Tombstone Tuesday: The Lakin Brothers (R.I.P. December 7, 1941)

They may have joined the Navy a little over a year before that fateful day in December of 1941 to “see the world”.  President Roosevelt was vowing to keep America out of the growing European conflict, but in November 1940 two brothers, Donald Lapier Lakin and Joseph Jordan Lakin, Jr., enlisted in the Navy. Donald and Joseph were both born in Kansas, the sons of Joseph and Blanche Lakin.  Donald was born on June 7, 1917 and Joseph on October 17, 1919.  Joseph, Sr. was a Marine veteran of the Spanish-American War.  Born in Kansas, Joseph migrated back and forth between Doniphan County, Kansas and Ontario, California where he worked as a laborer or farmer. The family was living back in Kansas in 1930 and Blanche passed away in 1935, buried in Doniphan County.  Mary, Joseph and Blanche’s daughter, had already married and was residing in San Diego County in 1940.  Joseph, Jr. was enumerated with his father in Ontario on April 26, 1940 and employed at a bowling alley. The whereabouts of Donald is unknown, however, although newspaper accounts would later state the family had moved to California in 1937.  Nevertheless, Seaman First Class Donald L. Lakin and Seaman First Class Joseph J. Lakin enlisted in November and by December 31, 1940 were assigned to the USS Arizona.  The battleship had been transferred from California to Hawaii in April 1940 along with the rest of the Pacific fleet, but from October 1940 to January 1941 was overhauled at the Navy Yard in Bremerton, Washington. Since the presence of the entire Pacific fleet at Pearl Harbor was meant to...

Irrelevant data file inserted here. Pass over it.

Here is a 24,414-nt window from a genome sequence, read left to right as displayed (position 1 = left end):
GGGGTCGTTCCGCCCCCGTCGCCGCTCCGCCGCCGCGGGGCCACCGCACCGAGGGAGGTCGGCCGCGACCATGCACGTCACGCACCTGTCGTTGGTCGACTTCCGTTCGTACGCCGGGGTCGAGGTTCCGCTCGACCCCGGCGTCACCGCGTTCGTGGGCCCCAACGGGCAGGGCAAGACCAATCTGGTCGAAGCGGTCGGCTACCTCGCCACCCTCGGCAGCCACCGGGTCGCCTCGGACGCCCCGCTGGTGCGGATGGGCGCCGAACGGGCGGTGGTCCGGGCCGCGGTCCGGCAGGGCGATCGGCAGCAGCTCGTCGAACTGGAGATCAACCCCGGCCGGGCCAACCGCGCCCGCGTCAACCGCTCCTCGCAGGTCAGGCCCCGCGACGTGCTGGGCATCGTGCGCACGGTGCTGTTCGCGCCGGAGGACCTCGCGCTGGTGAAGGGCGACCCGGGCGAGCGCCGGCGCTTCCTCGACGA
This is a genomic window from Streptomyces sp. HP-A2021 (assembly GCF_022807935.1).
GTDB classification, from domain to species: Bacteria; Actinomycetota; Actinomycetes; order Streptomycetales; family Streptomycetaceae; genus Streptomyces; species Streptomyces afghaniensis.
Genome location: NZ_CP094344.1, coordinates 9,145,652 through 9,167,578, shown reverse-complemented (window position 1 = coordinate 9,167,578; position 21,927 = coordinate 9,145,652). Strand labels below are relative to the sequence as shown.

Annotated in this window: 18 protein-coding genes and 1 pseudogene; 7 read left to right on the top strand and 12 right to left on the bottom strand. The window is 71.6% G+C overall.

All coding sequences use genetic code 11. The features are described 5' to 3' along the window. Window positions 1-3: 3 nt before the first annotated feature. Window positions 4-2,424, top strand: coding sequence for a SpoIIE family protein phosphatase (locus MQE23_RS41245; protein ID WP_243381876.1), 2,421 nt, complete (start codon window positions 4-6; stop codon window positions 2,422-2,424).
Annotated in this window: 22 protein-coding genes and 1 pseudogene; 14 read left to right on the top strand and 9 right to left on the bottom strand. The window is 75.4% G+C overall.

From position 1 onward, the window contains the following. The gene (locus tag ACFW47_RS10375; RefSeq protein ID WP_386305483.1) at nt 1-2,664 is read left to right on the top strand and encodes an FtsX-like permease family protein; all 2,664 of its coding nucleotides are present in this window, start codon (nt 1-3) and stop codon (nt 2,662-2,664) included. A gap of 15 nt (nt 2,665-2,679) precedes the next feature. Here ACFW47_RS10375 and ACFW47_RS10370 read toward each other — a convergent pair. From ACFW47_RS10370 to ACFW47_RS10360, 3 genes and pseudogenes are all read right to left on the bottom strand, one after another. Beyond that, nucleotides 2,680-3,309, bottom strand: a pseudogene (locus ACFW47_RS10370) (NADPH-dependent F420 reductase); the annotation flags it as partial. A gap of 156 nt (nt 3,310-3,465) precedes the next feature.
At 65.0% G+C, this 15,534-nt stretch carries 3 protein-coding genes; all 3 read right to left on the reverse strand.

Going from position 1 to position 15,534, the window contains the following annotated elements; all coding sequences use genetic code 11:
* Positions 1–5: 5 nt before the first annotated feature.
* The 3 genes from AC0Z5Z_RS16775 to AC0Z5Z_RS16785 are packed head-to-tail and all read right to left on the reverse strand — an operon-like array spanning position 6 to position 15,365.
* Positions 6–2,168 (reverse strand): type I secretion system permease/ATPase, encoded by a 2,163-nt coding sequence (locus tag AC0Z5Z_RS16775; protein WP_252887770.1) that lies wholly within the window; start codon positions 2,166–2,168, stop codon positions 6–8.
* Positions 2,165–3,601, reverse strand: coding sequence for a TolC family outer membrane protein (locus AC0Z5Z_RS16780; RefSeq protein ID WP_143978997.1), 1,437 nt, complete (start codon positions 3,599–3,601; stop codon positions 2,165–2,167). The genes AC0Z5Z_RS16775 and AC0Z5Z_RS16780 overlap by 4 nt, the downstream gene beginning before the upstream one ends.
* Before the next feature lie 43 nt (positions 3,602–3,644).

Tombstone Tuesday: Thomas Jefferson Pilgrim

Thomas Jefferson Pilgrim was born on December 4, 1804 in East Haddam, Connecticut, the first child of eleven born to Thomas and Dorcas (Ransom) Pilgrim.  His family were devout Baptists and T.J. Pilgrim would spend a lifetime devoted to religious education. After receiving his license to preach Thomas entered Hamilton Literary and Theological Institute, part of Colgate University, at the age of eighteen.  Even though his health was delicate he joined a group of sixty colonists and migrated to Texas following the completion of his education. The migrants traveled to Cincinnati by water, via a raft built in two pieces and led by Elias R. Wightman.  The first day was trouble-free although by that night they were cold and wet.  After seeking shelter in an Indian village along the north bank, an old chief had pity and escorted them to a small cabin. Although small (about twenty square feet), the cabin had a good floor and fireplace and the colonists had a warm place to sleep that night and food to eat.  The raft trip continued past Pittsburgh and upon arrival in Cincinnati the migrants purchased provisions.  Planning ahead in preparation for residing in Texas, Thomas bought a set of Spanish books so he could learn the language prior to arrival. After waiting two weeks for a ship, a vessel from Maine run by three men became available for rental for a sum of five hundred dollars.  However, it was determined only one of the crewmen proved capable of delivering the passengers to their destination.  The captain instead offered to sell the vessel to the migrants for the same...